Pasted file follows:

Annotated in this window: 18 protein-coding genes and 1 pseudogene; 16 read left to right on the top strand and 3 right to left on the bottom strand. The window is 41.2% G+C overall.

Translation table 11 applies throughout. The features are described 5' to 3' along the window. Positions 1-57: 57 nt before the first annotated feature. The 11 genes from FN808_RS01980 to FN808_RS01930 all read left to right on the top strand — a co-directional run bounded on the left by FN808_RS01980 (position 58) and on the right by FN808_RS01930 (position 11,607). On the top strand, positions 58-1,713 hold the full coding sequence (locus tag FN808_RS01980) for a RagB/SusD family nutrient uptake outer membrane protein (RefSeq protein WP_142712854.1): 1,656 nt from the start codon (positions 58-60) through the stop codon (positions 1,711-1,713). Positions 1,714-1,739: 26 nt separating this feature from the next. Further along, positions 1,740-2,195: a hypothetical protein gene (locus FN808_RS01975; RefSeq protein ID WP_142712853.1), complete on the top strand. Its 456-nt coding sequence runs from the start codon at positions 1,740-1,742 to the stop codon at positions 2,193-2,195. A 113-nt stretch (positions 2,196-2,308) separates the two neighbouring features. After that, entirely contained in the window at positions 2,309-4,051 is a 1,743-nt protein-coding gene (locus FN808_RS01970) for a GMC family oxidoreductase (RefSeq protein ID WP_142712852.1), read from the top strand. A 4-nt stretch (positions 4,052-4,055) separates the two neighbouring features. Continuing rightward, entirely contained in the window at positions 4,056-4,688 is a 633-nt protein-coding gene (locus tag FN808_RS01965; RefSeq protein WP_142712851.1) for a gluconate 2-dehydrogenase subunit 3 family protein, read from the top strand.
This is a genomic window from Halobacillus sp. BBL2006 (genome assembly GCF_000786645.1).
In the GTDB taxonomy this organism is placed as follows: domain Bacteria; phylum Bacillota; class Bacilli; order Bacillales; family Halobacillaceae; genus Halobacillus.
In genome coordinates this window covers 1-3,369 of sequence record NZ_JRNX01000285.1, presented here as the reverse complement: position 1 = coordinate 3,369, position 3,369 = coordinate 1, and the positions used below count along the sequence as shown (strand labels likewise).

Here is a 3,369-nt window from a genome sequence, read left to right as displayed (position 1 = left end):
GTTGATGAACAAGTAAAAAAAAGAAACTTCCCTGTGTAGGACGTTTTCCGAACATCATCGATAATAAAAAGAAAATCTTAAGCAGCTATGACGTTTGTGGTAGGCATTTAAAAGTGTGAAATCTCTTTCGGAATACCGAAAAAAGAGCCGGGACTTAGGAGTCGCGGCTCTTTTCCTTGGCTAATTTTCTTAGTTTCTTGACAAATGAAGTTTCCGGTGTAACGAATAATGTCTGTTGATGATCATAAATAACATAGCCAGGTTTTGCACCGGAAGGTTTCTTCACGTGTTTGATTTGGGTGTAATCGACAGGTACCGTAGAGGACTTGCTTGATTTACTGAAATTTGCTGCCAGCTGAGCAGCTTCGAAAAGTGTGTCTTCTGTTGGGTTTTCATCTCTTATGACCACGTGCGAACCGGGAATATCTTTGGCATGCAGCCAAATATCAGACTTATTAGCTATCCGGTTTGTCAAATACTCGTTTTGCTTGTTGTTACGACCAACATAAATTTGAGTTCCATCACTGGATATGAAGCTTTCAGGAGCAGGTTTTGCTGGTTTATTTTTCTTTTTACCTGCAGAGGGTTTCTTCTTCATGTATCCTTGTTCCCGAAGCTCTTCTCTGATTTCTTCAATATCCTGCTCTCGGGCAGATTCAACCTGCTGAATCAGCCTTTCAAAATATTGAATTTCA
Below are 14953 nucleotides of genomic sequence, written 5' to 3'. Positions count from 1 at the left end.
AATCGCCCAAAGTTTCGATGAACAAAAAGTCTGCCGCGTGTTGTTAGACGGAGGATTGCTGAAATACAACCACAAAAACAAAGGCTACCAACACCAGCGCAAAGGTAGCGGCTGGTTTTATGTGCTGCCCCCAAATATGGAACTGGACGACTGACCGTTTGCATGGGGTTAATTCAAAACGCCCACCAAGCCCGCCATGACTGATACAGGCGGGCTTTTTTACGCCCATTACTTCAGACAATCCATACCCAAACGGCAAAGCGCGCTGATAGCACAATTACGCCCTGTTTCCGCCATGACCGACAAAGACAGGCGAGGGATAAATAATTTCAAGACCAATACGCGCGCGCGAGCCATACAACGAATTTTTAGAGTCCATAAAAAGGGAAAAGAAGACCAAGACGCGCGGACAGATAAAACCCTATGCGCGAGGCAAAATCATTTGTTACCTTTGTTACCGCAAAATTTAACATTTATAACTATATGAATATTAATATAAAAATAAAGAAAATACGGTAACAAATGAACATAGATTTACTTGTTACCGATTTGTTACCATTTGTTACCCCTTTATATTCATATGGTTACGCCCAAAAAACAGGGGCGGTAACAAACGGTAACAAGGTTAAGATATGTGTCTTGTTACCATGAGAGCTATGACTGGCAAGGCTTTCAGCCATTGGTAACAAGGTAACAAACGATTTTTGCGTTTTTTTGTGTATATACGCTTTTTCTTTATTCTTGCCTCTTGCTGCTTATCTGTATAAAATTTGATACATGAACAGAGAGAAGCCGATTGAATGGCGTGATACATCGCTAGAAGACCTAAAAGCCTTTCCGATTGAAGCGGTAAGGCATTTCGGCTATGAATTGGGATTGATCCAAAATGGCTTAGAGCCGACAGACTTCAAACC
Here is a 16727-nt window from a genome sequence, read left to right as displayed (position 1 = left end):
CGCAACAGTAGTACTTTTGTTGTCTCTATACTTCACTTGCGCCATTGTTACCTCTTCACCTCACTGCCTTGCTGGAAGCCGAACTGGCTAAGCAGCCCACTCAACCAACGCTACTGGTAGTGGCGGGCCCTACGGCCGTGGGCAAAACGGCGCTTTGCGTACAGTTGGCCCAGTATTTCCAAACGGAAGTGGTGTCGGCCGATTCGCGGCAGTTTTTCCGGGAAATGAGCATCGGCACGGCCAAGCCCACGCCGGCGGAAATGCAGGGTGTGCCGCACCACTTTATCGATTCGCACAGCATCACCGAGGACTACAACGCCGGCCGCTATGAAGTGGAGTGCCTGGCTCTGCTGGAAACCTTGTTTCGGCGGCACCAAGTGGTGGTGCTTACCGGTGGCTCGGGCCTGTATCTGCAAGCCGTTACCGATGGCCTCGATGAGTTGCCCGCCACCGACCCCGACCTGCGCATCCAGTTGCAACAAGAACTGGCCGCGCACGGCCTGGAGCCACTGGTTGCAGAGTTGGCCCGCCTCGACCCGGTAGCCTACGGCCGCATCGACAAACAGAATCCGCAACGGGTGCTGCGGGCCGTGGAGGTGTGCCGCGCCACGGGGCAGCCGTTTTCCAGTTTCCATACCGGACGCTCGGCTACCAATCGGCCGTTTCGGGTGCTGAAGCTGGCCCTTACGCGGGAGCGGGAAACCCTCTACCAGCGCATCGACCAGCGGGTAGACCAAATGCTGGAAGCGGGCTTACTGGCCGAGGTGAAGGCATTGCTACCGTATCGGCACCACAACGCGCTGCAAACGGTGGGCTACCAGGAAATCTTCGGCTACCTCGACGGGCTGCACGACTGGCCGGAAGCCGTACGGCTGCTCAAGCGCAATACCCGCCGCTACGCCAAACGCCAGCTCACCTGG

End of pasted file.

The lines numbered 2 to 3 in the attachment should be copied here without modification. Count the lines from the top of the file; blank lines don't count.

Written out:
Translation table 11 applies throughout. The features are described 5' to 3' along the window. Positions 1-57: 57 nt before the first annotated feature. The 11 genes from FN808_RS01980 to FN808_RS01930 all read left to right on the top strand — a co-directional run bounded on the left by FN808_RS01980 (position 58) and on the right by FN808_RS01930 (position 11,607). On the top strand, positions 58-1,713 hold the full coding sequence (locus tag FN808_RS01980) for a RagB/SusD family nutrient uptake outer membrane protein (RefSeq protein WP_142712854.1): 1,656 nt from the start codon (positions 58-60) through the stop codon (positions 1,711-1,713). Positions 1,714-1,739: 26 nt separating this feature from the next. Further along, positions 1,740-2,195: a hypothetical protein gene (locus FN808_RS01975; RefSeq protein ID WP_142712853.1), complete on the top strand. Its 456-nt coding sequence runs from the start codon at positions 1,740-1,742 to the stop codon at positions 2,193-2,195. A 113-nt stretch (positions 2,196-2,308) separates the two neighbouring features. After that, entirely contained in the window at positions 2,309-4,051 is a 1,743-nt protein-coding gene (locus FN808_RS01970) for a GMC family oxidoreductase (RefSeq protein ID WP_142712852.1), read from the top strand. A 4-nt stretch (positions 4,052-4,055) separates the two neighbouring features. Continuing rightward, entirely contained in the window at positions 4,056-4,688 is a 633-nt protein-coding gene (locus tag FN808_RS01965; RefSeq protein WP_142712851.1) for a gluconate 2-dehydrogenase subunit 3 family protein, read from the top strand.
This is a genomic window from Halobacillus sp. BBL2006 (genome assembly GCF_000786645.1).